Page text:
Sunday, 3 June 2012

Harmony (03 JUN 2012)

I am a scientist specialising in plant propogation during my spare time.

lavender legato                                seedling staccato                                broccoli etude

OK - I just do a bit of gardening now and then ...
Lavender cuttings planted in winter continue to develop slowly.
Sacrificial seedlings of my least favourite plants have been dotted around outside to check if predators are lurking.
So much for experiments - all eight sets of broccoli seedlings are thriving and progressing to develop their true leaves, regardless of factors and levels. The yellowing and dying of their predecessors remains a mystery.

My garden is a functional plant laboratory.

asparagus solo                                               cactus duet                                                azalea a capella

The azalea is blooming for the first time.  I'd like to think it is because I amended its soil with spent tea bags but I  have to accept that there are other forces at work which are beyond my control. Asparagus and cacti have eventually made an appearance, maybe as a result of my willing them on ... or not.

However, during the month of May, as the spring bulbs expired, the tree blossoms were glorious and the roses started to bloom, I could sense a change in myself.

May medley
I view the branches covered in blue blossoms for free - thanks to my neighbour.

Kneeling in front of the wisteria, I no longer felt the urge to align my measuring tape to record and tabulate the length of the racemes, as I would have done before.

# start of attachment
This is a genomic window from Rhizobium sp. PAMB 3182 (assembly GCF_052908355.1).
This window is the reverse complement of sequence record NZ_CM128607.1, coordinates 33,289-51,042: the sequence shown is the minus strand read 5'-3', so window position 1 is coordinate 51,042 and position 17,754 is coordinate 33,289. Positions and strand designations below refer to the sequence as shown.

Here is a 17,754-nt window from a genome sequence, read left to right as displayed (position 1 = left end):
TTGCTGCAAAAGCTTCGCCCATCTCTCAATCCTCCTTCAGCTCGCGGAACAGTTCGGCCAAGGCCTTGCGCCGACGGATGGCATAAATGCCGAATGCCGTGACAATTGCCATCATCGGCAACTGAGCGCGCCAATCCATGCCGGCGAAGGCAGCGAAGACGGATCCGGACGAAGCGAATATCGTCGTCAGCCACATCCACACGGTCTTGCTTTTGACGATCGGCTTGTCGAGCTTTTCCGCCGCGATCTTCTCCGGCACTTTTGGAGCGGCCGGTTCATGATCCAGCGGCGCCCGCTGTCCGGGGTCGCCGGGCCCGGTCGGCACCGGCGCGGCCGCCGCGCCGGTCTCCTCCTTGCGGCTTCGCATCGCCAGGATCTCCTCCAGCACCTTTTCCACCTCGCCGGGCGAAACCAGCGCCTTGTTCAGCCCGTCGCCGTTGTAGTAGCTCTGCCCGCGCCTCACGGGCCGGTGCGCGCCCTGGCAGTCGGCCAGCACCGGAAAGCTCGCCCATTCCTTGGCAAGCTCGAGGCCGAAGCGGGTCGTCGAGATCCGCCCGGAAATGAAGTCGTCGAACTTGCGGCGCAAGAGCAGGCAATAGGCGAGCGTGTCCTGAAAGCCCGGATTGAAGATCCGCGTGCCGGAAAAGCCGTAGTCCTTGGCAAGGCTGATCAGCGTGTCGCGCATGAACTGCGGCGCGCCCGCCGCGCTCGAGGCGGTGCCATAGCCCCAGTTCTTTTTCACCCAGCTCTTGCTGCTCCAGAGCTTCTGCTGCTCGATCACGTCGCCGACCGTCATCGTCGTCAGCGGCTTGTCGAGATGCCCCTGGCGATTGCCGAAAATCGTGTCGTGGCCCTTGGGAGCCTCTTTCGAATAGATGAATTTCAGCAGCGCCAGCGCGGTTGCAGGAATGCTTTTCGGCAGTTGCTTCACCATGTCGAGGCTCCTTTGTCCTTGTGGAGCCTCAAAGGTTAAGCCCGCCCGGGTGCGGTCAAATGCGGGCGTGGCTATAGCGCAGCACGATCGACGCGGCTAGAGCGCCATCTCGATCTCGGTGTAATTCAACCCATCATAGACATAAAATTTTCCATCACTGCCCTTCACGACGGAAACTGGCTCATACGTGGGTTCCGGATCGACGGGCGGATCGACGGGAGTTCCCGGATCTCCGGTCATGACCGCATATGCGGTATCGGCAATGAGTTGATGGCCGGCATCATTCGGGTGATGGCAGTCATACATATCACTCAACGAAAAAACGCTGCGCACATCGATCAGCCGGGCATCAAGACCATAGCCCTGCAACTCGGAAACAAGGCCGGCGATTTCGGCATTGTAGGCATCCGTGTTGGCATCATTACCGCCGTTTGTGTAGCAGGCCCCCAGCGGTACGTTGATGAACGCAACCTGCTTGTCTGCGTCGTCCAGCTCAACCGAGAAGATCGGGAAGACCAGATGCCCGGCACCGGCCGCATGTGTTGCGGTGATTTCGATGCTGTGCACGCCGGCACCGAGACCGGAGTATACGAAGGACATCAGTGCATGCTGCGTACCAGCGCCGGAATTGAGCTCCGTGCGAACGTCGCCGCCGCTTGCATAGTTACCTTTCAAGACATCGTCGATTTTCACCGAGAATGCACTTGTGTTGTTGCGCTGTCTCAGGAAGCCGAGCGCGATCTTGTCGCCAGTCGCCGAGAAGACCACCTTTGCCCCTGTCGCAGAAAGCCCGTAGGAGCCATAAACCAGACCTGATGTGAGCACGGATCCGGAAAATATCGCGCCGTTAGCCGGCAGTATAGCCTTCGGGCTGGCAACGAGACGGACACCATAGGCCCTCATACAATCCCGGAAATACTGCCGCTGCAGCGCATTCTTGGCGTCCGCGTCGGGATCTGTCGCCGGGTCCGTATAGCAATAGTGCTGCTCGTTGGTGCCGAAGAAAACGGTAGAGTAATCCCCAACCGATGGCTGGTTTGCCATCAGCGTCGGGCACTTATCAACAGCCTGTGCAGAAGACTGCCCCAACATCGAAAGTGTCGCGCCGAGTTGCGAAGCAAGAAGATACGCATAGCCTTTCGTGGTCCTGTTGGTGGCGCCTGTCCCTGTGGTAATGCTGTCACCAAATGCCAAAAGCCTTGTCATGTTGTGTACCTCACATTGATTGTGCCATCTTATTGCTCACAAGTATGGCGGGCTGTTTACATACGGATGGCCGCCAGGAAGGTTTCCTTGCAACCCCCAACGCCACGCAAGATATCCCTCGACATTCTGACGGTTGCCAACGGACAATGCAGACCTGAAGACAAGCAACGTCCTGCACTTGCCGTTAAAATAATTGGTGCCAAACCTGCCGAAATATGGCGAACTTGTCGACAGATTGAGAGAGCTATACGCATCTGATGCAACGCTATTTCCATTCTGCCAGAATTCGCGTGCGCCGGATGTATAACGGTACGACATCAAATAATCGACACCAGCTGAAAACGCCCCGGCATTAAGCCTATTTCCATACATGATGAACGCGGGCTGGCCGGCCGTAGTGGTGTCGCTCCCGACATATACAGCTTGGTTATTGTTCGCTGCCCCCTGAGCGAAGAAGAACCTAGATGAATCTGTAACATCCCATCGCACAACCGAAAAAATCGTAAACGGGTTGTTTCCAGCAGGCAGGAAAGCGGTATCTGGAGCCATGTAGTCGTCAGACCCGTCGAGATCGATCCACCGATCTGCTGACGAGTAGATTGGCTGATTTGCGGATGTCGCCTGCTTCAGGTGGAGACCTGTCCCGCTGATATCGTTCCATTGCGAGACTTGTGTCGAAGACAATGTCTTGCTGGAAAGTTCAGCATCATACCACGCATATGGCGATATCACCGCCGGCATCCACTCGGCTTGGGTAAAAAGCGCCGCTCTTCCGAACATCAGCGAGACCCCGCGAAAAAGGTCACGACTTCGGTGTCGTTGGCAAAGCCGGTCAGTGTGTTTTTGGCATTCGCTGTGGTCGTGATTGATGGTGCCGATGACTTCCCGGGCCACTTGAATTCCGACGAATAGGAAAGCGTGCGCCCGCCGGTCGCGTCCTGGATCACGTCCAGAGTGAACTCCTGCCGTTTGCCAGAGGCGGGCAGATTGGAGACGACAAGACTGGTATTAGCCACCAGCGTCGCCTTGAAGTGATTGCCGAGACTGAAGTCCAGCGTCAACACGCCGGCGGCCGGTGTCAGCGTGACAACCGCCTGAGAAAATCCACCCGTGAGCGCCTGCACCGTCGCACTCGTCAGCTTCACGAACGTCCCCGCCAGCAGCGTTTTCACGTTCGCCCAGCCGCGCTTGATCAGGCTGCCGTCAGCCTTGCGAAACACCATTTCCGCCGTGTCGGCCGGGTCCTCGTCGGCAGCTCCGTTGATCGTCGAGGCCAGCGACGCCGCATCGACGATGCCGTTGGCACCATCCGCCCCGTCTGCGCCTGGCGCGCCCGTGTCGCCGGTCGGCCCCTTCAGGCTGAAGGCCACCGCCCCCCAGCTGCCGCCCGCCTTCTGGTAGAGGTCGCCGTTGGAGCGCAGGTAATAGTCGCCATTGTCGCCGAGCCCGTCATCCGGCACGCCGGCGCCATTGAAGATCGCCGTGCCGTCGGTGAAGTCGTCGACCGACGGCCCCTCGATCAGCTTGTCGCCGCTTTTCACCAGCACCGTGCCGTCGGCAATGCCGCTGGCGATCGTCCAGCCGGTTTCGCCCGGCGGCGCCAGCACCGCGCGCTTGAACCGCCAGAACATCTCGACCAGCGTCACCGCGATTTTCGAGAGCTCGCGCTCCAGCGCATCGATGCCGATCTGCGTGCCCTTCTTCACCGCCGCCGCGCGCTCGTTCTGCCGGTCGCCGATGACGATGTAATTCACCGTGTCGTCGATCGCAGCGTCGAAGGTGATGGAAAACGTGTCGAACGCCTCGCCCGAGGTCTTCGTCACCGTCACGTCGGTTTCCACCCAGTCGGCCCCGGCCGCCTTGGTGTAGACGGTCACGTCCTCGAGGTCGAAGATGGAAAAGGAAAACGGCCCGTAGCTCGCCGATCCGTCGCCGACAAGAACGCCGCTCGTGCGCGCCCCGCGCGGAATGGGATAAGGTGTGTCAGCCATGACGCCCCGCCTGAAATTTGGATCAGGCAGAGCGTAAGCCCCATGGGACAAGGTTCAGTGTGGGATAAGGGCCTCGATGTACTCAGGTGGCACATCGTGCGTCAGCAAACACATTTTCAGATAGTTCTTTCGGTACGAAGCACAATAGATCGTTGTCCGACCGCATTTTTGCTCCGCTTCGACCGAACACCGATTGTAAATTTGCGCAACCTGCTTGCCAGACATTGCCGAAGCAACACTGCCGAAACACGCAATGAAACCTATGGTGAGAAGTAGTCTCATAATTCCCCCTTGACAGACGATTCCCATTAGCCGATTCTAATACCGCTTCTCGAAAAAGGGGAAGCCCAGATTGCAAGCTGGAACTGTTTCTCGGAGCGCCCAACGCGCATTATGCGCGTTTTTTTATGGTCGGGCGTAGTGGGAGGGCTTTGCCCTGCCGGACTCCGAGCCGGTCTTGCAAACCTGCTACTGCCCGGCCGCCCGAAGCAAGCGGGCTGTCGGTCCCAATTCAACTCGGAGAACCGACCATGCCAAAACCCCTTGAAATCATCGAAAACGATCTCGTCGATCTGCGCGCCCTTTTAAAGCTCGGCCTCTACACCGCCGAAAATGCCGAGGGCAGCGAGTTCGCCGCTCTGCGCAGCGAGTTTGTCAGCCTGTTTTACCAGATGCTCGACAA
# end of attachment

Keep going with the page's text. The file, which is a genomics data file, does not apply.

wisteria grazioso
Have you noticed that wisteria flowers look like upside-down lupins ? - they are in the same family.

While beheading the wilted perennial poppies, I didn't bother to count the number of buds per plant and plot them on a graph even though I'm sure there are many more than last year.

a chorus of poppies

Despite the individual, measurable success story of each plant, I yearned for something unquantifiable : cohesion.
If only they could all sing together.

quince encore                                                      tropaeolum crescendo                               buttercups allegro

The inner branches of the quince bush have spontaneously burst into flower, resulting in many more pollinated fruits compared to the winter blooms on the previously bare outer branches. Clematis and tropaeolum are climbing exactly as I trained them while buttercups are doing their own thing, freestyle.
A beautiful but disparate ensemble.

Can harmony only be created by artistes ?

my local park in May 

This whole grove has been dedicated to azalea bushes which flower harmoniously with the horsechestnut trees but for just a few weeks of the year.

Is it possible for harmony to be sustained ?
What lies between dissonance and harmony ?
How does a scientist comprehend harmony when it is composed of more than the sum of its parts ?



Today I'm linking up to Donna's Word4Wednesday meme : HARMONY

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Christine @ The Gardening Blog said...

Wow bag! I think you are more than just experimenting now. You have planted and created something really beautiful!

Really beautiful!

Donna@Gardens Eye View said...

Very philosophical...I await the continuation and loved your musings....your blooms are certainly lovely. No harmony in my garden this year... at least not right now

Diana Studer said...

This evening we had Bernd ex Cape Town Opera Chorus, and Tom from the Cape Welsh Choir - singing a duet. Playing with the harmonies.

The colour harmonies in my garden start in my head, and Mother Nature chooses the Bleah or OOH result.

Crystal said...

Oh I think your garden is singing in perfect harmony. And with each season, comes a new song to sing.

Donna said...